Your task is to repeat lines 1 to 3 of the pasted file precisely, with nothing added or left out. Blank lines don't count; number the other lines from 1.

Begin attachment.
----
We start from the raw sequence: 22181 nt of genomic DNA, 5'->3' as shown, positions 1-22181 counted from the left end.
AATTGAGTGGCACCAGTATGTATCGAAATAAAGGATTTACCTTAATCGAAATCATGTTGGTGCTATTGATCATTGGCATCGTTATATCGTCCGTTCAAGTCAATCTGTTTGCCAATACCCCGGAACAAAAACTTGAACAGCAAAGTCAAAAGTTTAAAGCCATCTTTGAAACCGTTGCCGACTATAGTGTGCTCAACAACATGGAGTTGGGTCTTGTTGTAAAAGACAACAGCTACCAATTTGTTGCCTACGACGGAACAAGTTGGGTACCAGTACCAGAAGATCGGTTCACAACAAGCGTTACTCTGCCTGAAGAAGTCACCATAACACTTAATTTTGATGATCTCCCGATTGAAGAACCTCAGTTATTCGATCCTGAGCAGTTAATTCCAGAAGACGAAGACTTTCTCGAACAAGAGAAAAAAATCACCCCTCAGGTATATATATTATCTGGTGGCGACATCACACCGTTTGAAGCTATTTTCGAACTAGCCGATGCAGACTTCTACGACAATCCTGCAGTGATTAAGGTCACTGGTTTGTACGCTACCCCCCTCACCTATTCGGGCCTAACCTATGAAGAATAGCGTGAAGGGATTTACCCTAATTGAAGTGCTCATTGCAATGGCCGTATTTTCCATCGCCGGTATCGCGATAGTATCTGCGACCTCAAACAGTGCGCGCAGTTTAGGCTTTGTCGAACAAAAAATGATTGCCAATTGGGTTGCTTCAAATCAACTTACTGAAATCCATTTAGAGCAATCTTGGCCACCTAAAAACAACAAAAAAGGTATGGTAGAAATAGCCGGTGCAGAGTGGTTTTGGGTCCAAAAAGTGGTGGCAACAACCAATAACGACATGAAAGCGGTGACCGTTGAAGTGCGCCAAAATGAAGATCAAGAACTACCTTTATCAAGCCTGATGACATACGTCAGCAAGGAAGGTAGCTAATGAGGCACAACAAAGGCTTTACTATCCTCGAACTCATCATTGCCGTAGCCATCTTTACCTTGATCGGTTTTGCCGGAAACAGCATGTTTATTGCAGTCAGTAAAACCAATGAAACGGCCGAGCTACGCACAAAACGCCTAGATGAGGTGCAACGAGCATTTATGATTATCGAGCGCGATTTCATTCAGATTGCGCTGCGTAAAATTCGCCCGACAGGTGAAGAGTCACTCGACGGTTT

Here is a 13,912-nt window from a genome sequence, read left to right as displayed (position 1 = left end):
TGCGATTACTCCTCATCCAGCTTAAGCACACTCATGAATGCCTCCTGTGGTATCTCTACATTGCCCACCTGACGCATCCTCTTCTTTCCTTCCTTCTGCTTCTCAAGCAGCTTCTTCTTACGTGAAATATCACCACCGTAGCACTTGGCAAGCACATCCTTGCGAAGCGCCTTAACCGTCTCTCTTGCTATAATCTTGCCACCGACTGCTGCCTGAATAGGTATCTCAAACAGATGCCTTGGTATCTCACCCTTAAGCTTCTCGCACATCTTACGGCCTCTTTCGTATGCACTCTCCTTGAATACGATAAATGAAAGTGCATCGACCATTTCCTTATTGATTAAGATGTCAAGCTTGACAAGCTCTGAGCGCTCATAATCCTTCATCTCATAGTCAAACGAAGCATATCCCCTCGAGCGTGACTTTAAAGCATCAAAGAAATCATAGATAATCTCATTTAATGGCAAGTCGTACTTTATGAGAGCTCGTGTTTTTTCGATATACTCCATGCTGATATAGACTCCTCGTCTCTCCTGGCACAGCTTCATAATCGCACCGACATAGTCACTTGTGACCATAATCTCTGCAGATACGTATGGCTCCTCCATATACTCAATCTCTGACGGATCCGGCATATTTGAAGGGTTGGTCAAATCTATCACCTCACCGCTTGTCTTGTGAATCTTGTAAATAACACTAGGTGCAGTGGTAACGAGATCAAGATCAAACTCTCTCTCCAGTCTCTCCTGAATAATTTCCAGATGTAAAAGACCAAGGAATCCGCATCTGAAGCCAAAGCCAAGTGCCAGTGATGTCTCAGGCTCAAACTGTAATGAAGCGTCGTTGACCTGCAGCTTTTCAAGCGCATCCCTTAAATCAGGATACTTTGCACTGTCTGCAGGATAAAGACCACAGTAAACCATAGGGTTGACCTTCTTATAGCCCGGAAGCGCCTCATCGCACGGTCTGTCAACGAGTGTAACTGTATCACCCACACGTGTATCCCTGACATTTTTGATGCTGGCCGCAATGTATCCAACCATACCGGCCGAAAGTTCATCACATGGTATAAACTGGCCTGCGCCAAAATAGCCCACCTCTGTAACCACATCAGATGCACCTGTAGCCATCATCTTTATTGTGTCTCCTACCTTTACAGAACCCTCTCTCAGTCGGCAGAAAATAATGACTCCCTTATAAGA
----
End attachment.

We start from the raw sequence: 22181 nt of genomic DNA, 5'->3' as shown, positions 1-22181 counted from the left end.
AATTGAGTGGCACCAGTATGTATCGAAATAAAGGATTTACCTTAATCGAAATCATGTTGGTGCTATTGATCATTGGCATCGTTATATCGTCCGTTCAAGTCAATCTGTTTGCCAATACCCCGGAACAAAAACTTGAACAGCAAAGTCAAAAGTTTAAAGCCATCTTTGAAACCGTTGCCGACTATAGTGTGCTCAACAACATGGAGTTGGGTCTTGTTGTAAAAGACAACAGCTACCAATTTGTTGCCTACGACGGAACAAGTTGGGTACCAGTACCAGAAGATCGGTTCACAACAAGCGTTACTCTGCCTGAAGAAGTCACCATAACACTTAATTTTGATGATCTCCCGATTGAAGAACCTCAGTTATTCGATCCTGAGCAGTTAATTCCAGAAGACGAAGACTTTCTCGAACAAGAGAAAAAAATCACCCCTCAGGTATATATATTATCTGGTGGCGACATCACACCGTTTGAAGCTATTTTCGAACTAGCCGATGCAGACTTCTACGACAATCCTGCAGTGATTAAGGTCACTGGTTTGTACGCTACCCCCCTCACCTATTCGGGCCTAACCTATGAAGAATAGCGTGAAGGGATTTACCCTAATTGAAGTGCTCATTGCAATGGCCGTATTTTCCATCGCCGGTATCGCGATAGTATCTGCGACCTCAAACAGTGCGCGCAGTTTAGGCTTTGTCGAACAAAAAATGATTGCCAATTGGGTTGCTTCAAATCAACTTACTGAAATCCATTTAGAGCAATCTTGGCCACCTAAAAACAACAAAAAAGGTATGGTAGAAATAGCCGGTGCAGAGTGGTTTTGGGTCCAAAAAGTGGTGGCAACAACCAATAACGACATGAAAGCGGTGACCGTTGAAGTGCGCCAAAATGAAGATCAAGAACTACCTTTATCAAGCCTGATGACATACGTCAGCAAGGAAGGTAGCTAATGAGGCACAACAAAGGCTTTACTATCCTCGAACTCATCATTGCCGTAGCCATCTTTACCTTGATCGGTTTTGCCGGAAACAGCATGTTTATTGCAGTCAGTAAAACCAATGAAACGGCCGAGCTACGCACAAAACGCCTAGATGAGGTGCAACGAGCATTTATGATTATCGAGCGCGATTTCATTCAGATTGCGCTGCGTAAAATTCGCCCGACAGGTGAAGAGTCACTCGACGGTTT

Here is a 13,912-nt window from a genome sequence, read left to right as displayed (position 1 = left end):